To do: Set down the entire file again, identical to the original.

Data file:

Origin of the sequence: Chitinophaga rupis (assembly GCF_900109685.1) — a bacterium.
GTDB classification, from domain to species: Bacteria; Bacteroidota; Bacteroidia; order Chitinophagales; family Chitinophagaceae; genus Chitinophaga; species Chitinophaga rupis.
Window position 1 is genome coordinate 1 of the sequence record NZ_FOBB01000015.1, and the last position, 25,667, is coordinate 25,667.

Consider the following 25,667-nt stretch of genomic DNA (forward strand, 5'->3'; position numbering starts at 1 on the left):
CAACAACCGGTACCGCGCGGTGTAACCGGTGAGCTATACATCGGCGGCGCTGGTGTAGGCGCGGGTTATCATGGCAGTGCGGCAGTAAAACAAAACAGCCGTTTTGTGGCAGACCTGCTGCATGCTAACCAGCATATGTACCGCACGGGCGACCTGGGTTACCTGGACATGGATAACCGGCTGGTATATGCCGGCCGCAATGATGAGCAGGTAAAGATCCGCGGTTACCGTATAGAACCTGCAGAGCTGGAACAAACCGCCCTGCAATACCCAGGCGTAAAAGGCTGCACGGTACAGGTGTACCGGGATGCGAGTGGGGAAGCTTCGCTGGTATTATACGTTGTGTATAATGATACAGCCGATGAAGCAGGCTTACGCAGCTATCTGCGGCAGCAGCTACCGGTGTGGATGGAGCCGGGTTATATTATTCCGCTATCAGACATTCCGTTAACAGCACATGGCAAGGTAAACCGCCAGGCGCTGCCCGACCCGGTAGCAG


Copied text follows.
Origin of the sequence: Chitinophaga rupis (assembly GCF_900109685.1) — a bacterium.
GTDB classification, from domain to species: Bacteria; Bacteroidota; Bacteroidia; order Chitinophagales; family Chitinophagaceae; genus Chitinophaga; species Chitinophaga rupis.
Window position 1 is genome coordinate 1 of the sequence record NZ_FOBB01000015.1, and the last position, 25,667, is coordinate 25,667.

Consider the following 25,667-nt stretch of genomic DNA (forward strand, 5'->3'; position numbering starts at 1 on the left):
CAACAACCGGTACCGCGCGGTGTAACCGGTGAGCTATACATCGGCGGCGCTGGTGTAGGCGCGGGTTATCATGGCAGTGCGGCAGTAAAACAAAACAGCCGTTTTGTGGCAGACCTGCTGCATGCTAACCAGCATATGTACCGCACGGGCGACCTGGGTTACCTGGACATGGATAACCGGCTGGTATATGCCGGCCGCAATGATGAGCAGGTAAAGATCCGCGGTTACCGTATAGAACCTGCAGAGCTGGAACAAACCGCCCTGCAATACCCAGGCGTAAAAGGCTGCACGGTACAGGTGTACCGGGATGCGAGTGGGGAAGCTTCGCTGGTATTATACGTTGTGTATAATGATACAGCCGATGAAGCAGGCTTACGCAGCTATCTGCGGCAGCAGCTACCGGTGTGGATGGAGCCGGGTTATATTATTCCGCTATCAGACATTCCGTTAACAGCACATGGCAAGGTAAACCGCCAGGCGCTGCCCGACCCGGTAGCAG